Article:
The Obama Administration was pushing to overturn Michigan vs. Jackson, citing that it was simply “no longer necessary to protect the rights of suspects in police custody,” and that “the ruling is not needed “given the purposes of the Sixth Amendment and the existence of other strong protections against coercion.””  Now, I don’t know what “other strong protections” the Govt. brief is referring to here, but so far, I don’t see this court ruling providing any substantial clarification over what the 6th amendment already provides.

It seems that the Obama Administration has gotten its way as the ruling has, in fact, been overturned.  There’s an editorial by Jonathan Turley, a professor of constitutional law, which seems to attempt to clarify why he believes that Jackson vs. Michigan was an important ruling that should not have been overturned.  His main argument is that Jackson is intertwined with cases related to the 5th Amendment, which address the Miranda rights of the accused.  However, these two amendments are intended to provide separate protections and one doesn’t completely cover for the other.

So, why did Obama do this and why is it a big deal? I guess I’m not well versed enough to answer those questions.  The underlying question is whether Jackson vs. Michigan provided some critical protection that is not available anywhere else.  From what I know, the 5th and 6th amendments, combined, offer all the protections that should be guaranteed under the law.  I don’t know what this ruling contributes to the amendments, so I can’t speak to whether or not it’s necessary.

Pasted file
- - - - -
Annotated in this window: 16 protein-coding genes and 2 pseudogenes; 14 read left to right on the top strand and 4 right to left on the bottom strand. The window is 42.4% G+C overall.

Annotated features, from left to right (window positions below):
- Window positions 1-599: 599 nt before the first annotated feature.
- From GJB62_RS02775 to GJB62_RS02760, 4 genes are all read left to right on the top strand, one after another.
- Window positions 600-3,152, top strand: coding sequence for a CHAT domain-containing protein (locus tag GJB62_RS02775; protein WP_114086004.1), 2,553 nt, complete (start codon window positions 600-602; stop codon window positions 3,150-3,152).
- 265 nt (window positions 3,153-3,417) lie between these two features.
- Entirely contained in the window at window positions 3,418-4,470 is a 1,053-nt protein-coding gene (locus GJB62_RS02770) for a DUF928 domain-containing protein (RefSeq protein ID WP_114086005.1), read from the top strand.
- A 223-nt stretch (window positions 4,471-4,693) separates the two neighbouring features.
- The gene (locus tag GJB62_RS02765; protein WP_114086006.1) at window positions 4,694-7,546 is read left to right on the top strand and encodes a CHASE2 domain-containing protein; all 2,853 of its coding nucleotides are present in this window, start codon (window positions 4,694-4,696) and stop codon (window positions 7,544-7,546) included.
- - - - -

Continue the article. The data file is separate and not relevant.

If it’s an old, outmoded ruling, then there’s no harm in killing it off in this way and I don’t understand why everyone’s up in arms over it.  If, on the other hand, it provided a valuable fix to an otherwise incomplete or inaccurate 5th and 6th amendment, then why would Obama want to kill it. What does he gain from it? What is the flexibility he hopes to gain from the repeal of the case, and is it worth it to risk the rights of the accused.

I welcome your comments. It’s your chance to educate me if I’m missing some glaringly obvious point.